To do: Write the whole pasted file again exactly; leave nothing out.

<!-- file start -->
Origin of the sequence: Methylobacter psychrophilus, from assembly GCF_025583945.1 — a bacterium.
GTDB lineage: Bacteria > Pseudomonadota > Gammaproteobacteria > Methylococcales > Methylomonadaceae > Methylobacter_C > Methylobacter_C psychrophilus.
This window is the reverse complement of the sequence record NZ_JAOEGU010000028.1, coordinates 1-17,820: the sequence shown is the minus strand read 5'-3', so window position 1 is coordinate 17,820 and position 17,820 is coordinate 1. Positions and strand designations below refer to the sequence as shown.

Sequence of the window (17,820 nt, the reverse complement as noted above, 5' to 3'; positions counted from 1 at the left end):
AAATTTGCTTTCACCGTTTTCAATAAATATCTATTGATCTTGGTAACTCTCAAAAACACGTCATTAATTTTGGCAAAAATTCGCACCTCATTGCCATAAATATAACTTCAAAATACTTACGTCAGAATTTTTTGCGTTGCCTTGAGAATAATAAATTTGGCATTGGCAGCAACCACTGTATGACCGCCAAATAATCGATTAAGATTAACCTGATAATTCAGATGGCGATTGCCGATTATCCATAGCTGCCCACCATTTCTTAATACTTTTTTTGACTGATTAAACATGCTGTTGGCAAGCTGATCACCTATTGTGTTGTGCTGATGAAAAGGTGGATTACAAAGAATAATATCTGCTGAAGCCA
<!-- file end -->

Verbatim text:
Origin of the sequence: Methylobacter psychrophilus, from assembly GCF_025583945.1 — a bacterium.
GTDB lineage: Bacteria > Pseudomonadota > Gammaproteobacteria > Methylococcales > Methylomonadaceae > Methylobacter_C > Methylobacter_C psychrophilus.
This window is the reverse complement of the sequence record NZ_JAOEGU010000028.1, coordinates 1-17,820: the sequence shown is the minus strand read 5'-3', so window position 1 is coordinate 17,820 and position 17,820 is coordinate 1. Positions and strand designations below refer to the sequence as shown.

Sequence of the window (17,820 nt, the reverse complement as noted above, 5' to 3'; positions counted from 1 at the left end):
AAATTTGCTTTCACCGTTTTCAATAAATATCTATTGATCTTGGTAACTCTCAAAAACACGTCATTAATTTTGGCAAAAATTCGCACCTCATTGCCATAAATATAACTTCAAAATACTTACGTCAGAATTTTTTGCGTTGCCTTGAGAATAATAAATTTGGCATTGGCAGCAACCACTGTATGACCGCCAAATAATCGATTAAGATTAACCTGATAATTCAGATGGCGATTGCCGATTATCCATAGCTGCCCACCATTTCTTAATACTTTTTTTGACTGATTAAACATGCTGTTGGCAAGCTGATCACCTATTGTGTTGTGCTGATGAAAAGGTGGATTACAAAGAATAATATCTGCTGAAGCCA